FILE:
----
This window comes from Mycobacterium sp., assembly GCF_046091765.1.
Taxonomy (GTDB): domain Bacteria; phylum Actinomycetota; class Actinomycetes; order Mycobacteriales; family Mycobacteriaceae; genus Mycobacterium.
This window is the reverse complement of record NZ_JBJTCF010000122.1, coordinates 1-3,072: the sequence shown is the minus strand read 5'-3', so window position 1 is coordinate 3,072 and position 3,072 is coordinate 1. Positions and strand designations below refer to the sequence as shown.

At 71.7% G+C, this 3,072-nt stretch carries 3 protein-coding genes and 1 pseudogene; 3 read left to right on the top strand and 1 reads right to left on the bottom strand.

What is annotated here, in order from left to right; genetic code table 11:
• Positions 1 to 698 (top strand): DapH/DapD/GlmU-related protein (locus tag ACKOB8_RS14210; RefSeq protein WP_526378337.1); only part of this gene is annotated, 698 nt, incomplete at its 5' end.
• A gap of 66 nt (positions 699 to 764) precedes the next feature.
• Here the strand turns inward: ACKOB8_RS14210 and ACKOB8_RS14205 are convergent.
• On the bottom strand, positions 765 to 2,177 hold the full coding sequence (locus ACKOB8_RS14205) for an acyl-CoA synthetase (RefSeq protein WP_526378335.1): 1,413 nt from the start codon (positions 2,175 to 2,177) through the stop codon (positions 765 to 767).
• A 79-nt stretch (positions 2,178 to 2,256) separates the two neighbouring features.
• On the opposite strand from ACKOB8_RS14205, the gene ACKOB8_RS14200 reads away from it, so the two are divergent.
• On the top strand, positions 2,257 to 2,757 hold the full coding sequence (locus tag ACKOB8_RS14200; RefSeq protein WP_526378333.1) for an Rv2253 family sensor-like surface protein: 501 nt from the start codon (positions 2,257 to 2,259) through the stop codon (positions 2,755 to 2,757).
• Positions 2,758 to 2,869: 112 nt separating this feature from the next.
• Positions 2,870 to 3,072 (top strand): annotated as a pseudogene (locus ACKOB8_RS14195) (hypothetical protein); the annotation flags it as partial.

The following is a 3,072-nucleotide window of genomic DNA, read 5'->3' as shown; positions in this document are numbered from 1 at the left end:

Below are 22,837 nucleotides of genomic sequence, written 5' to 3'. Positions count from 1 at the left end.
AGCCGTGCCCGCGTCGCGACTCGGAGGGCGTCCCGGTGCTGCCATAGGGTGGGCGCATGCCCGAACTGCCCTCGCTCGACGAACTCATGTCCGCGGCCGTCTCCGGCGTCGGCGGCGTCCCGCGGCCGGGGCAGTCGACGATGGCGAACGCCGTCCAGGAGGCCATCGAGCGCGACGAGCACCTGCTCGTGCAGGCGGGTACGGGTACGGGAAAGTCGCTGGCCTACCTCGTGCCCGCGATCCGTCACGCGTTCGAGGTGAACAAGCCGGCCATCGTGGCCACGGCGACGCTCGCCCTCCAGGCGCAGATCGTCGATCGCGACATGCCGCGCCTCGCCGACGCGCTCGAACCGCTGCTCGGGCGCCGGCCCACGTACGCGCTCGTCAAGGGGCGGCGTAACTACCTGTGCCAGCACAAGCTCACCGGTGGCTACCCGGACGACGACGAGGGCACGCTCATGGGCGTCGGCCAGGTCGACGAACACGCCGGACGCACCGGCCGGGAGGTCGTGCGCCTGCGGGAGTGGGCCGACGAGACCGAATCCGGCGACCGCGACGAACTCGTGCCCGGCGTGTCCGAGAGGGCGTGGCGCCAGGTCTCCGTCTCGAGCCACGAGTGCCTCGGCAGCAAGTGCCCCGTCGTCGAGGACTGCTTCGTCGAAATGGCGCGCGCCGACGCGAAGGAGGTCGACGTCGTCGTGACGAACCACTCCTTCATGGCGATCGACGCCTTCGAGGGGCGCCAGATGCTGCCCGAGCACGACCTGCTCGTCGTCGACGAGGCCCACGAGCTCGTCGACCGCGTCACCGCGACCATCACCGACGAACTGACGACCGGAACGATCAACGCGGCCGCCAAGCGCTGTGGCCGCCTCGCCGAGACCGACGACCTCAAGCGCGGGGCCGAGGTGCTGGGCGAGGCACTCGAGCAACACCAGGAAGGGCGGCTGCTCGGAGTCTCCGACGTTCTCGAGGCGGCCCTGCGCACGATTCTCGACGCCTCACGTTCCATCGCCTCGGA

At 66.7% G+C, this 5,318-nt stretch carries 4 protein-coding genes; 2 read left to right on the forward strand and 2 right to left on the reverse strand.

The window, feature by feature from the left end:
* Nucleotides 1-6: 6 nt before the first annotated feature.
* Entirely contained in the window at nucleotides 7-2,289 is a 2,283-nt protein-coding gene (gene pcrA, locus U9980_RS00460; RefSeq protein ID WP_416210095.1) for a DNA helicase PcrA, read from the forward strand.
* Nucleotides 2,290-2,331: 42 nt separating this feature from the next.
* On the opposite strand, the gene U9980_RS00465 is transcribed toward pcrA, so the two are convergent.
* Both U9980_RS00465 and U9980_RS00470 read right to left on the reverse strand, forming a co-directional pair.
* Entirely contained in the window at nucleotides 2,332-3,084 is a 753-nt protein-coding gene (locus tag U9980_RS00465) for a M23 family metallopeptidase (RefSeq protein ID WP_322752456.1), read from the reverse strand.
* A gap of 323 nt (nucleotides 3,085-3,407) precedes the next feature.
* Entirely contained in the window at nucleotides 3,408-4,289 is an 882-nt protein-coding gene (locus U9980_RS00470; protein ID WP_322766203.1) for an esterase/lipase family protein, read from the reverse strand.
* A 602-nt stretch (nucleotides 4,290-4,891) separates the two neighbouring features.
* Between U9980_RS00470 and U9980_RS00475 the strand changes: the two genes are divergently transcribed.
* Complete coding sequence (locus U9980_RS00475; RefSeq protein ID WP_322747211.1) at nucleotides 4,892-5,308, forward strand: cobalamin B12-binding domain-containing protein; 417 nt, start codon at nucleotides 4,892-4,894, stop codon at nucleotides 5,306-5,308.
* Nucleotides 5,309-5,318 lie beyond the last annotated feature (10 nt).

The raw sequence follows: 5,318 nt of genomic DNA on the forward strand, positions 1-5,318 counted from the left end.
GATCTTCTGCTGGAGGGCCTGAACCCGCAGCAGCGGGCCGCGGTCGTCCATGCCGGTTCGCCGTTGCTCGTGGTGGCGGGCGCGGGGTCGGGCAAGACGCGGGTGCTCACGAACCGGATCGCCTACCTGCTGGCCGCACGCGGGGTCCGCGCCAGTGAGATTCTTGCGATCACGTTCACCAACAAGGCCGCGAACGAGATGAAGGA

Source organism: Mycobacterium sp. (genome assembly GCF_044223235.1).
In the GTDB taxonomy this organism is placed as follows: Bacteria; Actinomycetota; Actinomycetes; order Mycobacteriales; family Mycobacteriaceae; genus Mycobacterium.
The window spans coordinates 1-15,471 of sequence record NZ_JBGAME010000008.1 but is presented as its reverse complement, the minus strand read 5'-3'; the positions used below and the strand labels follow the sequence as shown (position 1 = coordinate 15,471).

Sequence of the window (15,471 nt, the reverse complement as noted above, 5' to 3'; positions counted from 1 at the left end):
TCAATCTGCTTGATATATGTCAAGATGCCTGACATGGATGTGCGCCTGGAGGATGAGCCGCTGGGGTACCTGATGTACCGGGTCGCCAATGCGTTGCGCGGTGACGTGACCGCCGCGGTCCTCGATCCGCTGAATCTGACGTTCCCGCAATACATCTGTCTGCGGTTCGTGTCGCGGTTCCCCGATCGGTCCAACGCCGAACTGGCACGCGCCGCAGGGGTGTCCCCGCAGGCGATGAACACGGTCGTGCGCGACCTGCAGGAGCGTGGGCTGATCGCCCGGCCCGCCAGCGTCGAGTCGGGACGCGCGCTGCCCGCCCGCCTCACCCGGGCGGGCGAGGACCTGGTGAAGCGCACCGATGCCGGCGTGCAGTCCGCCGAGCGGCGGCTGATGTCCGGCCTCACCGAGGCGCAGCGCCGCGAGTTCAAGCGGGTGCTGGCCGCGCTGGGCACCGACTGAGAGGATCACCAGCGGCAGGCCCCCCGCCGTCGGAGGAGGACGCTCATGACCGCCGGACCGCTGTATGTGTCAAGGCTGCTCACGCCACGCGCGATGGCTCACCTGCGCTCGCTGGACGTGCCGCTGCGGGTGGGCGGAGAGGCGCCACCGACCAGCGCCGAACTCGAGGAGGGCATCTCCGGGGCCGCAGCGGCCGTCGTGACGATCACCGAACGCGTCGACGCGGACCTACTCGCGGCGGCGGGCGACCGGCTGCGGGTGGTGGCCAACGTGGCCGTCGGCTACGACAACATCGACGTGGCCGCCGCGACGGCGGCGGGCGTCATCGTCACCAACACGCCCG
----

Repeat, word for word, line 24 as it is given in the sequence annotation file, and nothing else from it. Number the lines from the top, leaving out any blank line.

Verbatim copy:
* Both U9980_RS00465 and U9980_RS00470 read right to left on the reverse strand, forming a co-directional pair.